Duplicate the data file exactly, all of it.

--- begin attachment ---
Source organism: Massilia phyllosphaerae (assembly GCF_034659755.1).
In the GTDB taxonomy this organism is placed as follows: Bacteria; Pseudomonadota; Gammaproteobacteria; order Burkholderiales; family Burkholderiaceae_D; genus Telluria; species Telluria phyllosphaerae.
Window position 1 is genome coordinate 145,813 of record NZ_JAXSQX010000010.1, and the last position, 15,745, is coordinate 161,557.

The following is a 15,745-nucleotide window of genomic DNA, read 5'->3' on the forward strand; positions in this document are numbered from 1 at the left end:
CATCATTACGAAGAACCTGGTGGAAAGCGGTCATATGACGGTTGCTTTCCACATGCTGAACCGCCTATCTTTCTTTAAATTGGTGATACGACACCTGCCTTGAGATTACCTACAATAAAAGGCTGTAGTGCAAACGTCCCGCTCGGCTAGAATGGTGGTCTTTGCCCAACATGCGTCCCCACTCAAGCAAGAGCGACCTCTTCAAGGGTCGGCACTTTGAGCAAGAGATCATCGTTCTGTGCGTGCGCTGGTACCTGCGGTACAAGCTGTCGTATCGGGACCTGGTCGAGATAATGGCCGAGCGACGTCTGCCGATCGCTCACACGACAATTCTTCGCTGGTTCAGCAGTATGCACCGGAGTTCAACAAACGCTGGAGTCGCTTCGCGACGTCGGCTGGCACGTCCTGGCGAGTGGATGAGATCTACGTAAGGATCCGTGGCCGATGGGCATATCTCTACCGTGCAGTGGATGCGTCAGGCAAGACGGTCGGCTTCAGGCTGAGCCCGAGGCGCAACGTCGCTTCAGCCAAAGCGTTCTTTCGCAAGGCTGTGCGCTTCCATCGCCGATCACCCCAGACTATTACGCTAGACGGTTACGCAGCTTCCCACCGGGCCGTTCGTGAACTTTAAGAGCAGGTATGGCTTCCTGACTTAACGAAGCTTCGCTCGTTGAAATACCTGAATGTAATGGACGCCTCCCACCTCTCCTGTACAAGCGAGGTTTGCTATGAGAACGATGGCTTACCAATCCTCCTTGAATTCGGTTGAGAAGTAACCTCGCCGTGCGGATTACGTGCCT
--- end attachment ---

Source organism: Massilia phyllosphaerae (assembly GCF_034659755.1).
In the GTDB taxonomy this organism is placed as follows: Bacteria; Pseudomonadota; Gammaproteobacteria; order Burkholderiales; family Burkholderiaceae_D; genus Telluria; species Telluria phyllosphaerae.
Window position 1 is genome coordinate 145,813 of record NZ_JAXSQX010000010.1, and the last position, 15,745, is coordinate 161,557.

The following is a 15,745-nucleotide window of genomic DNA, read 5'->3' on the forward strand; positions in this document are numbered from 1 at the left end:
CATCATTACGAAGAACCTGGTGGAAAGCGGTCATATGACGGTTGCTTTCCACATGCTGAACCGCCTATCTTTCTTTAAATTGGTGATACGACACCTGCCTTGAGATTACCTACAATAAAAGGCTGTAGTGCAAACGTCCCGCTCGGCTAGAATGGTGGTCTTTGCCCAACATGCGTCCCCACTCAAGCAAGAGCGACCTCTTCAAGGGTCGGCACTTTGAGCAAGAGATCATCGTTCTGTGCGTGCGCTGGTACCTGCGGTACAAGCTGTCGTATCGGGACCTGGTCGAGATAATGGCCGAGCGACGTCTGCCGATCGCTCACACGACAATTCTTCGCTGGTTCAGCAGTATGCACCGGAGTTCAACAAACGCTGGAGTCGCTTCGCGACGTCGGCTGGCACGTCCTGGCGAGTGGATGAGATCTACGTAAGGATCCGTGGCCGATGGGCATATCTCTACCGTGCAGTGGATGCGTCAGGCAAGACGGTCGGCTTCAGGCTGAGCCCGAGGCGCAACGTCGCTTCAGCCAAAGCGTTCTTTCGCAAGGCTGTGCGCTTCCATCGCCGATCACCCCAGACTATTACGCTAGACGGTTACGCAGCTTCCCACCGGGCCGTTCGTGAACTTTAAGAGCAGGTATGGCTTCCTGACTTAACGAAGCTTCGCTCGTTGAAATACCTGAATGTAATGGACGCCTCCCACCTCTCCTGTACAAGCGAGGTTTGCTATGAGAACGATGGCTTACCAATCCTCCTTGAATTCGGTTGAGAAGTAACCTCGCCGTGCGGATTACGTGCCT